The new law, which specifically targets the issues that led to the delay in testing Masters’ rape kit, is an attempt to prevent a backlog on new rape kits. More than 18,000 rapes were reported in Texas in 2017. Only 9 percent of rapes are reported in Texas, according to SAFE Alliance. The State of Texas is investing more than $50 million to test the rape kit backlog, hire necessary staff and implement the technological infrastructure needed to avoid a backlog in the future.

From left, sexual assault survivor and advocate Lavinia Masters alongside Rep. Victoria Neave (D-Dallas). Both women championed the Lavinia Masters Act recently signed into law by Gov. Greg Abbott. (Photo courtesy of Lavinia Masters)

The act prohibits law enforcement agencies from dissolving rape kits related to uncharged or unsolved cases before the statute of limitations ends or 50 years pass by—whichever of the two is the longest. Statutes of limitations for sexual assault and aggravated sexual assault cases are also delayed until rape kits are tested.

It also proposes prolonging the time the Department of Public Safety holds on to a rape kit from two to five years in cases where the victim chooses not to pursue charges.

The #MeToo Movement

Neave credits the new law’s passing in part to the post #MeToo movement, which started as a social media hashtag and evolved into a social movement to shine a light on sexual injustices perpetrated against women in particular.

“We’ve been working very hard for the past several years to focus on issues that impact women,” she said. “I think in this era of #MeToo where women are raising their voices and uplifting the stories of women who have the courage to come forward to share their stories, legislators on both side of the aisle listened and paid attention and here in Texas came together to pass the Lavinia Masters Act.”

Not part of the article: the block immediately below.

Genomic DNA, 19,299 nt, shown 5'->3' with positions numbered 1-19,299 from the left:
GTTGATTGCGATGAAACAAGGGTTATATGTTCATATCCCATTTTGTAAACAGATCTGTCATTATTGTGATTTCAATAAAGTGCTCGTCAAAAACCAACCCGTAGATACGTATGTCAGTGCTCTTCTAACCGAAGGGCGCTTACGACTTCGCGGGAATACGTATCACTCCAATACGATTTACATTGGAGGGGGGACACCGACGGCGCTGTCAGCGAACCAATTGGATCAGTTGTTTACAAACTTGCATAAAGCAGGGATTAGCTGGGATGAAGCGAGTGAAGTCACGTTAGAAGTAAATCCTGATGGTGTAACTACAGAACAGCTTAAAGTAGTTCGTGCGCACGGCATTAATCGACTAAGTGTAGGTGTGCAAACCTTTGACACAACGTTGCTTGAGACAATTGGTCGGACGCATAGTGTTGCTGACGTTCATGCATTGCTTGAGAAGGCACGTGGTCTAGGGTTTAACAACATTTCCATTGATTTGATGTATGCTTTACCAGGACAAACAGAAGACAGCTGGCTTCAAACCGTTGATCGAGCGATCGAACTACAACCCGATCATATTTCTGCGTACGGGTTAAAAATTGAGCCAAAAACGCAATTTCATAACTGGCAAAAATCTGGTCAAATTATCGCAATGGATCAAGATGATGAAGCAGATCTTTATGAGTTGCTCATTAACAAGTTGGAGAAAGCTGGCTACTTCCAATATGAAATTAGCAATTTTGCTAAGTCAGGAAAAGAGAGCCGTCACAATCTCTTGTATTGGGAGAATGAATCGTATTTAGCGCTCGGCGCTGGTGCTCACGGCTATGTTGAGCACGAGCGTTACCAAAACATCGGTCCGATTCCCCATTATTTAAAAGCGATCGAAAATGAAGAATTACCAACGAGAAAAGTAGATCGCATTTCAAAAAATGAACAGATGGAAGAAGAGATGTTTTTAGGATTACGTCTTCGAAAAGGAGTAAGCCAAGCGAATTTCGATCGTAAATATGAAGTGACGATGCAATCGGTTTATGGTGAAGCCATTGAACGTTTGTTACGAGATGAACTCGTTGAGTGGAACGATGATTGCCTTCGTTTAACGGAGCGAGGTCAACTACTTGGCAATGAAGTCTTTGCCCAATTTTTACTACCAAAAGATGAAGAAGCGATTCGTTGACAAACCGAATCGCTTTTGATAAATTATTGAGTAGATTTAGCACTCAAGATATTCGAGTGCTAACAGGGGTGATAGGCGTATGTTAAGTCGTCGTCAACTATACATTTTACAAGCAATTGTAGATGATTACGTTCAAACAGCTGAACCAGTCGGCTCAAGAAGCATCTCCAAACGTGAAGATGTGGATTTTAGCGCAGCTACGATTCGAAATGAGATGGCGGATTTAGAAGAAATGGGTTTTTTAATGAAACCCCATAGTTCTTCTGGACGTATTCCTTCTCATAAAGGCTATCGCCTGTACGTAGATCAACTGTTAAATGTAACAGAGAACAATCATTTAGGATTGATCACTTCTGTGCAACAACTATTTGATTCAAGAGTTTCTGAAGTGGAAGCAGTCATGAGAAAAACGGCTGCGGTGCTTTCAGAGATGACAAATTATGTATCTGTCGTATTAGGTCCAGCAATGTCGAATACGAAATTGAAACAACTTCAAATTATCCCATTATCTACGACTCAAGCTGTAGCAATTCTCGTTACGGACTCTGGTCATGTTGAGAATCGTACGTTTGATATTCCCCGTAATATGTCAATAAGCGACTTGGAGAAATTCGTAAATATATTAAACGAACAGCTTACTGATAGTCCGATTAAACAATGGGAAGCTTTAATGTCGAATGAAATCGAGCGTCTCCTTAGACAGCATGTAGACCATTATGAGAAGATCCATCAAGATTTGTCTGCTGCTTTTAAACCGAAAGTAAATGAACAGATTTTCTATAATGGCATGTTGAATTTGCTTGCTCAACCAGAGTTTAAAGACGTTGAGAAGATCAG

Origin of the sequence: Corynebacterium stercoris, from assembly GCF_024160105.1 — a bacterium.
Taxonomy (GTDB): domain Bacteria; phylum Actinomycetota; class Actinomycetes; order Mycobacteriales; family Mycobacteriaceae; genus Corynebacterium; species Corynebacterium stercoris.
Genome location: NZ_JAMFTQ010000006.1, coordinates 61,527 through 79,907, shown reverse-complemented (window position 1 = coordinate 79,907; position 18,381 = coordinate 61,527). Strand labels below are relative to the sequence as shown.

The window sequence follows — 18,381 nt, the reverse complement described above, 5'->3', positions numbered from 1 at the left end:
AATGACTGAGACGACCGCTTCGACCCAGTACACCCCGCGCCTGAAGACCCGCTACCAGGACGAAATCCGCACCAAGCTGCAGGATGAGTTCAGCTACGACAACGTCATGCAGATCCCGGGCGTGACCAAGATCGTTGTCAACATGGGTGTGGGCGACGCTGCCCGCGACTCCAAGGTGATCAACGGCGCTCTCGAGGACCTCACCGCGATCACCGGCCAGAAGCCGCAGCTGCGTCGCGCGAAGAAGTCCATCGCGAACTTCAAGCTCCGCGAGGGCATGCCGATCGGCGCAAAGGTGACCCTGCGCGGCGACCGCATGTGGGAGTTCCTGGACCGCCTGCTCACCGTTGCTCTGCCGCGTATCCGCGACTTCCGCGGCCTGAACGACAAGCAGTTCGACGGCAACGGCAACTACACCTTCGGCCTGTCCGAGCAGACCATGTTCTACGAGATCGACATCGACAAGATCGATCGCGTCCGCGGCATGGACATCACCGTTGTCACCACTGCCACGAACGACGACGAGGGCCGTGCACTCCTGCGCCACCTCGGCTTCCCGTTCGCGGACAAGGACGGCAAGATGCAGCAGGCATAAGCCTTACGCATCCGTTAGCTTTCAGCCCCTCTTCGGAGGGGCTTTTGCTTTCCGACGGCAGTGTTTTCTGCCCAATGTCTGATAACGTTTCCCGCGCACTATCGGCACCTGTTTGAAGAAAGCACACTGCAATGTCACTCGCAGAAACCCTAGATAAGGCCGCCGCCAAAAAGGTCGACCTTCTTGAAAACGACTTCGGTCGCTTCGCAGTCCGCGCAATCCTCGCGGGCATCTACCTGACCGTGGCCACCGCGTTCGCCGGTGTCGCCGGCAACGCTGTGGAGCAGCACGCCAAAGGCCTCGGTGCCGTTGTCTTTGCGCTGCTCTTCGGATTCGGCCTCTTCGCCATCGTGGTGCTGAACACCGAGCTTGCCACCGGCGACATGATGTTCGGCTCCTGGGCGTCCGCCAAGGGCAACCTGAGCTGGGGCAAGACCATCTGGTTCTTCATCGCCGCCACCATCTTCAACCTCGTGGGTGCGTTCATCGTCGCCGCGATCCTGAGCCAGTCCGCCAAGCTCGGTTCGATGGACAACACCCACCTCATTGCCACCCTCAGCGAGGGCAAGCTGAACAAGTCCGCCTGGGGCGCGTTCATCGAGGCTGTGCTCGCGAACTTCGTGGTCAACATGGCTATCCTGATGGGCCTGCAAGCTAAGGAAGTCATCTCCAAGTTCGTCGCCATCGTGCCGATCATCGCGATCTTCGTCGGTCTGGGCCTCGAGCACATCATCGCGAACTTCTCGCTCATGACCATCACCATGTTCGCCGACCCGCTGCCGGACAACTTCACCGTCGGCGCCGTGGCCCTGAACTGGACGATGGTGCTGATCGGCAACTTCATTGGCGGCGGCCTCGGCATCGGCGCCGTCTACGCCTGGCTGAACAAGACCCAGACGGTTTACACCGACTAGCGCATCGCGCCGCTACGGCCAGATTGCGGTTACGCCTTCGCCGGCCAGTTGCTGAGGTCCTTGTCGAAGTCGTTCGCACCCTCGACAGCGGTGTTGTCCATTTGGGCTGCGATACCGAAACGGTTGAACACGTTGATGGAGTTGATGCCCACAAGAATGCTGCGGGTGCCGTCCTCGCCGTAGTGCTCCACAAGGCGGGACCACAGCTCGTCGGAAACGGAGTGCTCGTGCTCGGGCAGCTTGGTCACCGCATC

Sexual assault survivor and advocate Lavinia Masters provides testimony that would help lawmakers support the eventual passing of the Lavinia Masters Act. (Photo courtesy of Lavinia Masters)

But Neave said the bill would not have become law without Masters’ compelling testimony.

“With this legislation, we’re sending a message to the women of Texas that our voices are being heard, your voices are being heard, that we believe you and that the state of Texas is at the forefront of rape kit reform and is leading the country on this issue,” Neave said.

Masters said that message was received loud and clear. Before, she said she felt trapped like the Chilean miners must have felt in 2010 as they waited to be rescued. Like them, she was elated and relieved when saved. Passage of the Lavinia Masters Act means she has now taken on the role of a rescuer.

“People need help. People are hurting. People are traumatized,” Masters said. “I pray that I can encourage other victims to see the power they have to become an advocate for others and help them get to a place where they are now.”

Helping survivors see the power they have can be challenging for women of color and women from lower socioeconomic backgrounds. This Act could help encourage them to report rape at higher rates and advocate for their own justice.